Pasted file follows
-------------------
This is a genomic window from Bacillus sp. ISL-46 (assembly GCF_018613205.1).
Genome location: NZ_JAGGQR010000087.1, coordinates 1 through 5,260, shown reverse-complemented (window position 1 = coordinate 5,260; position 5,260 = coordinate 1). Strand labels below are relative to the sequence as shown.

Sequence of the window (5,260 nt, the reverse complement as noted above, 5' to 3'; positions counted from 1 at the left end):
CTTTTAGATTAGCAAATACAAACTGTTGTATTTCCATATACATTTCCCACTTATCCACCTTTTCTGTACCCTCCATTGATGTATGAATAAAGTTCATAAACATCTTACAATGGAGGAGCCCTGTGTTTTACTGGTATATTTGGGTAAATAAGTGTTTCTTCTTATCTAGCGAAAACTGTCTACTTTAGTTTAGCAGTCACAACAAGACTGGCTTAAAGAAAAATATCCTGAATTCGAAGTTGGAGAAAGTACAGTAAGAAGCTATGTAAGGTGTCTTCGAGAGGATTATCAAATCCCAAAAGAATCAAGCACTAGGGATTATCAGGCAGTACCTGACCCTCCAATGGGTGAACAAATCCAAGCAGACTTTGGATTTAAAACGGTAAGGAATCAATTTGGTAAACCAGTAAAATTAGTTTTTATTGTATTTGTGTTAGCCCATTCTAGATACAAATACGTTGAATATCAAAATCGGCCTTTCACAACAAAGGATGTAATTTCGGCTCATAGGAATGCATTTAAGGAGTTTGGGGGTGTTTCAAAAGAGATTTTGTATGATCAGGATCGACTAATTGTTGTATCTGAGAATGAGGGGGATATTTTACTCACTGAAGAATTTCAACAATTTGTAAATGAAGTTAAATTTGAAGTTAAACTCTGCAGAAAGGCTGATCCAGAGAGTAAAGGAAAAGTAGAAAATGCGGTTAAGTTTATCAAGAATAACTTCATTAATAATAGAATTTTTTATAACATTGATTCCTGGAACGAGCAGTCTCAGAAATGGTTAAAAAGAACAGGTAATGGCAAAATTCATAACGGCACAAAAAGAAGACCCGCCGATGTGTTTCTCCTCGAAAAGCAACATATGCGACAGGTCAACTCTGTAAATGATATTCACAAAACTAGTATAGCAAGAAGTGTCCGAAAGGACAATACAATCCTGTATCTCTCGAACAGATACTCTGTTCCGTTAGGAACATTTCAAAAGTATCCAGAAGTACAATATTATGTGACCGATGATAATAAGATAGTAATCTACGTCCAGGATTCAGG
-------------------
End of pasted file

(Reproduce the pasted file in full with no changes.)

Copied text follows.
This is a genomic window from Bacillus sp. ISL-46 (assembly GCF_018613205.1).
Genome location: NZ_JAGGQR010000087.1, coordinates 1 through 5,260, shown reverse-complemented (window position 1 = coordinate 5,260; position 5,260 = coordinate 1). Strand labels below are relative to the sequence as shown.

Sequence of the window (5,260 nt, the reverse complement as noted above, 5' to 3'; positions counted from 1 at the left end):
CTTTTAGATTAGCAAATACAAACTGTTGTATTTCCATATACATTTCCCACTTATCCACCTTTTCTGTACCCTCCATTGATGTATGAATAAAGTTCATAAACATCTTACAATGGAGGAGCCCTGTGTTTTACTGGTATATTTGGGTAAATAAGTGTTTCTTCTTATCTAGCGAAAACTGTCTACTTTAGTTTAGCAGTCACAACAAGACTGGCTTAAAGAAAAATATCCTGAATTCGAAGTTGGAGAAAGTACAGTAAGAAGCTATGTAAGGTGTCTTCGAGAGGATTATCAAATCCCAAAAGAATCAAGCACTAGGGATTATCAGGCAGTACCTGACCCTCCAATGGGTGAACAAATCCAAGCAGACTTTGGATTTAAAACGGTAAGGAATCAATTTGGTAAACCAGTAAAATTAGTTTTTATTGTATTTGTGTTAGCCCATTCTAGATACAAATACGTTGAATATCAAAATCGGCCTTTCACAACAAAGGATGTAATTTCGGCTCATAGGAATGCATTTAAGGAGTTTGGGGGTGTTTCAAAAGAGATTTTGTATGATCAGGATCGACTAATTGTTGTATCTGAGAATGAGGGGGATATTTTACTCACTGAAGAATTTCAACAATTTGTAAATGAAGTTAAATTTGAAGTTAAACTCTGCAGAAAGGCTGATCCAGAGAGTAAAGGAAAAGTAGAAAATGCGGTTAAGTTTATCAAGAATAACTTCATTAATAATAGAATTTTTTATAACATTGATTCCTGGAACGAGCAGTCTCAGAAATGGTTAAAAAGAACAGGTAATGGCAAAATTCATAACGGCACAAAAAGAAGACCCGCCGATGTGTTTCTCCTCGAAAAGCAACATATGCGACAGGTCAACTCTGTAAATGATATTCACAAAACTAGTATAGCAAGAAGTGTCCGAAAGGACAATACAATCCTGTATCTCTCGAACAGATACTCTGTTCCGTTAGGAACATTTCAAAAGTATCCAGAAGTACAATATTATGTGACCGATGATAATAAGATAGTAATCTACGTCCAGGATTCAGG